Toward a new conceptualization of household adaptive capacity to climate change: applying a risk governance lens

Carmen E. Elrick-Barr, Benjamin L. Preston, Dana C. Thomsen, Timothy F. Smith

Research output: Contribution to journalArticlepeer-review

29 Citations (Scopus)


Increasing evidence highlights the importance of context-specific understanding of the impacts of climate change and the need to move beyond generalized assumptions regarding the nature and utility of adaptive capacity in facilitating adaptation. The household level of impact and response is an under-researched context, despite influential decisions affecting local and system vulnerability being made at this scale. Assessments of household adaptive capacity currently assess the influences of adaptive capacity or the influences on adaptive capacity in isolation. We argue that comprehensive assessments need to examine these influences in combination to capture a dynamic and integrated view of households that better reflects their positioning and role(s) in broader socialpolitical contexts. To transition assessments away from examining households as discrete units to recognizing their role within a larger governance context, we outline four themes focused on: (1) analysis of governance contexts, (2) determination of adaptive capacity sources, (3) assessment of cross-scalar trade-offs, and (4) integrated goal setting to facilitate boundary critiques. By considering these themes, the relationships between capacities and actions are highlighted, and the simultaneous outcomes of adaptive choices at individual and broader system scales can be evaluated. We argue that such boundary critique has the potential to yield a more comprehensive assessment of adaptive capacity focused upon cross-scalar influences and impacts.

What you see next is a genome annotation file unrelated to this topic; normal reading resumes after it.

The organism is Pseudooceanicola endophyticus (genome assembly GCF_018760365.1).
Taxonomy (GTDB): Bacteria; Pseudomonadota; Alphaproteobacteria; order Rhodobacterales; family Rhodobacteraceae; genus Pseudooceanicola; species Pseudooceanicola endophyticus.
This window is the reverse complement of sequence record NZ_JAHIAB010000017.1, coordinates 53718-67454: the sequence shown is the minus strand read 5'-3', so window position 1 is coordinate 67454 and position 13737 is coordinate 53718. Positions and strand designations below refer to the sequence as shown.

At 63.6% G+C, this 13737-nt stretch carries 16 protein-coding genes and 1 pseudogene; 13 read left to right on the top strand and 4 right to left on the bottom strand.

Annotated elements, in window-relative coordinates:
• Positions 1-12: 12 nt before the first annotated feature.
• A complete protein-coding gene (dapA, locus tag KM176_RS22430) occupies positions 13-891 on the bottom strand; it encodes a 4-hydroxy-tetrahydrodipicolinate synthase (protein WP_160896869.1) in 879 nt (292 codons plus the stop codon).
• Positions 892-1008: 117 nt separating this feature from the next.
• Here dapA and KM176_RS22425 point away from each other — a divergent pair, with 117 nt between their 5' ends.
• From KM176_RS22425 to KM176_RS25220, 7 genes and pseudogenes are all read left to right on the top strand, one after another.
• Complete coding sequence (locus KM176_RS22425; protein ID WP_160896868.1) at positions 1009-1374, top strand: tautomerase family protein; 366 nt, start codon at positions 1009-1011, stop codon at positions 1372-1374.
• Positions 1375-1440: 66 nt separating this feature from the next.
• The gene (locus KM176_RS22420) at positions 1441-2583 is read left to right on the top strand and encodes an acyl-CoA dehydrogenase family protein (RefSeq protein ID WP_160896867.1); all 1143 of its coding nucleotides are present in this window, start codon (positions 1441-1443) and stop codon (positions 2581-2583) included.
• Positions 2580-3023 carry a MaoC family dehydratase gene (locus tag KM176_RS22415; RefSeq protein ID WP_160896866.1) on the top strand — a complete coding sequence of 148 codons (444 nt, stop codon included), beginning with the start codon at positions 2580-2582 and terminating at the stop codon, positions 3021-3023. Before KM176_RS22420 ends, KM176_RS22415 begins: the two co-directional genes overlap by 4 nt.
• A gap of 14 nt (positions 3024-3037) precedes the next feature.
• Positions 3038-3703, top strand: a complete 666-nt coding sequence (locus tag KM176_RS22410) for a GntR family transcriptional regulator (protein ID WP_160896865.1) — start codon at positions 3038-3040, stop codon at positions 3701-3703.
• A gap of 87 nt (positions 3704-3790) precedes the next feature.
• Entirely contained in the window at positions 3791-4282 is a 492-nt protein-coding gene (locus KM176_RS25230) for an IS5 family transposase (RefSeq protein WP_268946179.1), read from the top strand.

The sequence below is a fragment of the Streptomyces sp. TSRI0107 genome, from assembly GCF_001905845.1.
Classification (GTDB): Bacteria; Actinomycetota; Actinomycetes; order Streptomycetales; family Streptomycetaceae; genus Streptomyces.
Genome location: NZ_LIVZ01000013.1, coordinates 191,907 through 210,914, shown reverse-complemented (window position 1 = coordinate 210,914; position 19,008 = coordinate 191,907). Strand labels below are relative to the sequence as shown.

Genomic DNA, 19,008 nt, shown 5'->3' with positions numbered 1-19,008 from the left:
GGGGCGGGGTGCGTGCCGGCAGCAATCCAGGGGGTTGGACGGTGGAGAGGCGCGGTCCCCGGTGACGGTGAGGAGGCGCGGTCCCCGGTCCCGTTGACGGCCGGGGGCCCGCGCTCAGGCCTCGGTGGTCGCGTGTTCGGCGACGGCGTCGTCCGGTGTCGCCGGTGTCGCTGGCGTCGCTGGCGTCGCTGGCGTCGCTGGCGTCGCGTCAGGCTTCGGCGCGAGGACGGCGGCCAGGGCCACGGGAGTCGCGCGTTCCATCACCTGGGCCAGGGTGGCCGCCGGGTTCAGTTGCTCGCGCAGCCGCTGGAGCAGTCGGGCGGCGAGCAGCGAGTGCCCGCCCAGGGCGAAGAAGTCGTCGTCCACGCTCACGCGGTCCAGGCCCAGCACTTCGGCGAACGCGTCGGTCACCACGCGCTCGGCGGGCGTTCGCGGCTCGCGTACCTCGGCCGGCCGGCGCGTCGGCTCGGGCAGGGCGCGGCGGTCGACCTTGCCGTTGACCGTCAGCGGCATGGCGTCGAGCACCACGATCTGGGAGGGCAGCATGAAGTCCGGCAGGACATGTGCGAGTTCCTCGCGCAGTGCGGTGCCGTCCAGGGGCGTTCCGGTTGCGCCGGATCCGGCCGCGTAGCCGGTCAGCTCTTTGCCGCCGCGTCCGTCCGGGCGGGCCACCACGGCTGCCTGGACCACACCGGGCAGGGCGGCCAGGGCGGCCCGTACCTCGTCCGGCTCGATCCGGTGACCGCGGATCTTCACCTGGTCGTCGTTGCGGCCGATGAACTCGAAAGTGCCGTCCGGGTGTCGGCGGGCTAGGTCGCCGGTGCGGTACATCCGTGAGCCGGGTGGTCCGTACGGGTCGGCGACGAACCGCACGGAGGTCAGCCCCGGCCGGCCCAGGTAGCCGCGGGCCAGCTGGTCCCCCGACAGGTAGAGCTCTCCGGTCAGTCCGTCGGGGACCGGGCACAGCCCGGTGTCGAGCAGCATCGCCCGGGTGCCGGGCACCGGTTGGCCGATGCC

Original languageEnglish
Article number12
JournalEcology and Society
Issue number4
Publication statusPublished - 2014
Externally publishedYes


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